Still reading Sue Blackmore’s “Introduction to Consciousness”. Very good. She’s read all the the same books I have in the last 3 or 4 years and working in academe with direct contact with many of the authors, has found the time and credibility to summarise them very succinctly. I agree and I’m impressed. I kinda wish I’d written the book myself, and given that I didn’t I guess a detailed response might be a good place to start, but not here.
Just the jokes …
Summarising Turing’s own caveats against the subjective test of machine intelligence, which says essentially that the trick is in the questions you choose to ask …. “What’s your bra size” is Sue’s suggestion.
In reminding us that evolved traits necessarily fit a previous life rather than the present she says “So, for example, a taste for sugar and fatty foods was adaptive for a hunter gatherer even though it leads to obesity and heart disease today; sickness and food cravings in pregnancy may have protected a foetus from poisons then, although well-fed women do not need this protection now; and superior spatial abilities in males may have been adaptive when males were predominantly hunters and females were gatherers, even though we all have to read maps to get aroind cities today.”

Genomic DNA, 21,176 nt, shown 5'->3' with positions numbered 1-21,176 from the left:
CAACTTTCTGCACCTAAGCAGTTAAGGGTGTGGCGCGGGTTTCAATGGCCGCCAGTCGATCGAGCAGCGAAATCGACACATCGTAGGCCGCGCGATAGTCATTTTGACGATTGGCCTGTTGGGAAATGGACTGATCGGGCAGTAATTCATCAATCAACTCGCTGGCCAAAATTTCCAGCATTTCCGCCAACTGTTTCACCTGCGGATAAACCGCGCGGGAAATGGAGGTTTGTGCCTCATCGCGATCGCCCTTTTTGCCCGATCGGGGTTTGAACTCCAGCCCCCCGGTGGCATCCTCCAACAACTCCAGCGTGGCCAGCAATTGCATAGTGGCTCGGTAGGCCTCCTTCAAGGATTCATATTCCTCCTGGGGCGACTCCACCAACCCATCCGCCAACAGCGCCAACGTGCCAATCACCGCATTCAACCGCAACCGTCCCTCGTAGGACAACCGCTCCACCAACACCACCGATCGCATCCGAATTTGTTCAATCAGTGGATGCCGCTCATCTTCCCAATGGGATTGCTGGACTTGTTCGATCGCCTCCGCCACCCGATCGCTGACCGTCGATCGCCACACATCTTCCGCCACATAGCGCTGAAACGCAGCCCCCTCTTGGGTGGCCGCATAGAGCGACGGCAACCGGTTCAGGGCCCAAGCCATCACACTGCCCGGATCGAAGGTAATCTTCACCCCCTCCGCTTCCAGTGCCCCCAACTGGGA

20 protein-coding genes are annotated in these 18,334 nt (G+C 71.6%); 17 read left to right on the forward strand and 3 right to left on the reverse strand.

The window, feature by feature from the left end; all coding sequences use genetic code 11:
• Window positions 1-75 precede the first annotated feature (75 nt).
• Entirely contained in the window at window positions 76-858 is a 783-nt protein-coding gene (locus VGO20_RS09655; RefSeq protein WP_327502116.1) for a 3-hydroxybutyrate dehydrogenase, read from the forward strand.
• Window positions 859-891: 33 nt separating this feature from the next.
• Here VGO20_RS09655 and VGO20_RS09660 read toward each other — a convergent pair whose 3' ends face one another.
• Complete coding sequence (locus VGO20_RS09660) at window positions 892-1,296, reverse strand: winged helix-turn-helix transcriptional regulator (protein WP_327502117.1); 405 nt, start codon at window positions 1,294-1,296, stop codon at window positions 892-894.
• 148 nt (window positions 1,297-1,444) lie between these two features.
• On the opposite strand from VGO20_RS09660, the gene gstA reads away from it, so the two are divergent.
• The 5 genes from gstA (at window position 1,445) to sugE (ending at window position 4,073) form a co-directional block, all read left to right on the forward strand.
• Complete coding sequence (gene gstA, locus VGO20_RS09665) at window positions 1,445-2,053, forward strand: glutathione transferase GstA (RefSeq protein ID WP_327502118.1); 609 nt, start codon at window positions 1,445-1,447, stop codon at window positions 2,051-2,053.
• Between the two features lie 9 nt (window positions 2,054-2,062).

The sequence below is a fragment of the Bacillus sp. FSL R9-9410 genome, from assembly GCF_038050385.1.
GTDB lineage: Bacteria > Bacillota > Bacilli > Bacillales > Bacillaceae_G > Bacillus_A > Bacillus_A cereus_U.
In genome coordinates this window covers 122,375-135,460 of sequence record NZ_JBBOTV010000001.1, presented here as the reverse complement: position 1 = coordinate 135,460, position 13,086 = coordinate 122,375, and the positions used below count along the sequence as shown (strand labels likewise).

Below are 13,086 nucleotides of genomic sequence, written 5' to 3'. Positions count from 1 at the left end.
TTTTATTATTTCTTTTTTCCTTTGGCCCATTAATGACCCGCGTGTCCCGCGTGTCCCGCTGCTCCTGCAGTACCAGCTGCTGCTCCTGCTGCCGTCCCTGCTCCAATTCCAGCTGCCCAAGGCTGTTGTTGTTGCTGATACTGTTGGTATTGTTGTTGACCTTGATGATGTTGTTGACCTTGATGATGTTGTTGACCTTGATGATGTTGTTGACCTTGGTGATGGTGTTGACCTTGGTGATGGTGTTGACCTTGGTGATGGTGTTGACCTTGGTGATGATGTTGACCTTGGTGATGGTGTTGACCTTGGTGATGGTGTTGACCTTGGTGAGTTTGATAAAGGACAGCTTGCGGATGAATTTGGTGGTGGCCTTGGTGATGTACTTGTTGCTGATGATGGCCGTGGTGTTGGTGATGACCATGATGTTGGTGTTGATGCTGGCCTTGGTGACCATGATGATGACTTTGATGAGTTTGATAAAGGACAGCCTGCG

Dennett, Searle and even Pinker are the clear winners. Very balanced chapter summarising her own work on memes, with the Mary Midgley quote “It is an empty and misleading metaphor to call religion, scienec and any other human activity a virus or parasite. Memes are a useless and essentiually superstitious notion”. I noted earlier my disappointment that the generally common-sensical Midgley was so dismissive of Sue’s work.
Given particular problems with data / information / knowledge modelling as my starting point, I was knocked out by the quotes from R.A.Brooks “When we examine [simple levels of] intelligence, we find that  representations and models of the world simply get in the way. It turns out to be better to [use] the world as its own model”
Creationists and Intelligent Designers need not apply (my words, not Sue’s).